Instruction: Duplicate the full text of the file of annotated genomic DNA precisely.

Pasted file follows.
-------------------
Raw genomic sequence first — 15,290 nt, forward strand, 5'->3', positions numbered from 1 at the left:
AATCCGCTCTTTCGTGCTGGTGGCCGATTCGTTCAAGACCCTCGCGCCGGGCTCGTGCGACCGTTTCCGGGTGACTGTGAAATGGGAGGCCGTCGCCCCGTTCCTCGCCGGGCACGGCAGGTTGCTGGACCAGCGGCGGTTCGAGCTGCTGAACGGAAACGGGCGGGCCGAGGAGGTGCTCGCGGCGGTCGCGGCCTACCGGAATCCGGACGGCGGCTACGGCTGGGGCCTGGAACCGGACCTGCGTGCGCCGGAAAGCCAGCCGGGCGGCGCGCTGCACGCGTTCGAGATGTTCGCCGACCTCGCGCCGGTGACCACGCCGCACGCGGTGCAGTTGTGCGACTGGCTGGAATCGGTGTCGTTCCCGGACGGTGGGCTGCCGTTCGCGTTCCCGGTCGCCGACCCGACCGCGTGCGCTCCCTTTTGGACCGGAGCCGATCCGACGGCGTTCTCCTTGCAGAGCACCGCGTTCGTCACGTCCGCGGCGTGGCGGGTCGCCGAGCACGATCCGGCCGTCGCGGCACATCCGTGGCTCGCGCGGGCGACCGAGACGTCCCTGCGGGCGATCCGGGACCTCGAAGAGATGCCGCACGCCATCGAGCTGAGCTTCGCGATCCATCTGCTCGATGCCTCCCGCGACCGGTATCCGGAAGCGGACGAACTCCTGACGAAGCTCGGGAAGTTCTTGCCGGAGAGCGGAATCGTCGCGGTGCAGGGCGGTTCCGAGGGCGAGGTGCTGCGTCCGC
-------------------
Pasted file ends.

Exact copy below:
Raw genomic sequence first — 15,290 nt, forward strand, 5'->3', positions numbered from 1 at the left:
AATCCGCTCTTTCGTGCTGGTGGCCGATTCGTTCAAGACCCTCGCGCCGGGCTCGTGCGACCGTTTCCGGGTGACTGTGAAATGGGAGGCCGTCGCCCCGTTCCTCGCCGGGCACGGCAGGTTGCTGGACCAGCGGCGGTTCGAGCTGCTGAACGGAAACGGGCGGGCCGAGGAGGTGCTCGCGGCGGTCGCGGCCTACCGGAATCCGGACGGCGGCTACGGCTGGGGCCTGGAACCGGACCTGCGTGCGCCGGAAAGCCAGCCGGGCGGCGCGCTGCACGCGTTCGAGATGTTCGCCGACCTCGCGCCGGTGACCACGCCGCACGCGGTGCAGTTGTGCGACTGGCTGGAATCGGTGTCGTTCCCGGACGGTGGGCTGCCGTTCGCGTTCCCGGTCGCCGACCCGACCGCGTGCGCTCCCTTTTGGACCGGAGCCGATCCGACGGCGTTCTCCTTGCAGAGCACCGCGTTCGTCACGTCCGCGGCGTGGCGGGTCGCCGAGCACGATCCGGCCGTCGCGGCACATCCGTGGCTCGCGCGGGCGACCGAGACGTCCCTGCGGGCGATCCGGGACCTCGAAGAGATGCCGCACGCCATCGAGCTGAGCTTCGCGATCCATCTGCTCGATGCCTCCCGCGACCGGTATCCGGAAGCGGACGAACTCCTGACGAAGCTCGGGAAGTTCTTGCCGGAGAGCGGAATCGTCGCGGTGCAGGGCGGTTCCGAGGGCGAGGTGCTGCGTCCGC